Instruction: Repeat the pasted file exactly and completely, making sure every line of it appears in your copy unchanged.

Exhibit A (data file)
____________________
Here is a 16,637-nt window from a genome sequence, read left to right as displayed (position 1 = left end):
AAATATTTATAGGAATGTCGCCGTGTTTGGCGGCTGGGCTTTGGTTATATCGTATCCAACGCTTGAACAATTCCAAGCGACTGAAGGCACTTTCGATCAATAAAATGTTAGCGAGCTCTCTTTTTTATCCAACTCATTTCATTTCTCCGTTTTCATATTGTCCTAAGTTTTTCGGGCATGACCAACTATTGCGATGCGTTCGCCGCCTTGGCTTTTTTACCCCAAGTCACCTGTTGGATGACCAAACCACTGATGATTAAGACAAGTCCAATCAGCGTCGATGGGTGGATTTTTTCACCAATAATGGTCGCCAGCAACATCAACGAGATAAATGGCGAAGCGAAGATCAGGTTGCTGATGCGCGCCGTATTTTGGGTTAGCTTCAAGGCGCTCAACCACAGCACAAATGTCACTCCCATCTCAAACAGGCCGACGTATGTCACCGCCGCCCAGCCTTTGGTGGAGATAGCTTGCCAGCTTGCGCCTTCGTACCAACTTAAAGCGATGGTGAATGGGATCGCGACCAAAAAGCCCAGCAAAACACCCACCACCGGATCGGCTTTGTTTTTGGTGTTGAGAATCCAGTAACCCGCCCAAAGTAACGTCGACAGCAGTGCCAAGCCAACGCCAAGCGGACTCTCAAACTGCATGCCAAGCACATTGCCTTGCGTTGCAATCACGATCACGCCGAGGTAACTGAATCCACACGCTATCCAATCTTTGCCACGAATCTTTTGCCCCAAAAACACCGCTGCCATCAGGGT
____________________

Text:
Here is a 16,637-nt window from a genome sequence, read left to right as displayed (position 1 = left end):
AAATATTTATAGGAATGTCGCCGTGTTTGGCGGCTGGGCTTTGGTTATATCGTATCCAACGCTTGAACAATTCCAAGCGACTGAAGGCACTTTCGATCAATAAAATGTTAGCGAGCTCTCTTTTTTATCCAACTCATTTCATTTCTCCGTTTTCATATTGTCCTAAGTTTTTCGGGCATGACCAACTATTGCGATGCGTTCGCCGCCTTGGCTTTTTTACCCCAAGTCACCTGTTGGATGACCAAACCACTGATGATTAAGACAAGTCCAATCAGCGTCGATGGGTGGATTTTTTCACCAATAATGGTCGCCAGCAACATCAACGAGATAAATGGCGAAGCGAAGATCAGGTTGCTGATGCGCGCCGTATTTTGGGTTAGCTTCAAGGCGCTCAACCACAGCACAAATGTCACTCCCATCTCAAACAGGCCGACGTATGTCACCGCCGCCCAGCCTTTGGTGGAGATAGCTTGCCAGCTTGCGCCTTCGTACCAACTTAAAGCGATGGTGAATGGGATCGCGACCAAAAAGCCCAGCAAAACACCCACCACCGGATCGGCTTTGTTTTTGGTGTTGAGAATCCAGTAACCCGCCCAAAGTAACGTCGACAGCAGTGCCAAGCCAACGCCAAGCGGACTCTCAAACTGCATGCCAAGCACATTGCCTTGCGTTGCAATCACGATCACGCCGAGGTAACTGAATCCACACGCTATCCAATCTTTGCCACGAATCTTTTGCCCCAAAAACACCGCTGCCATCAGGGT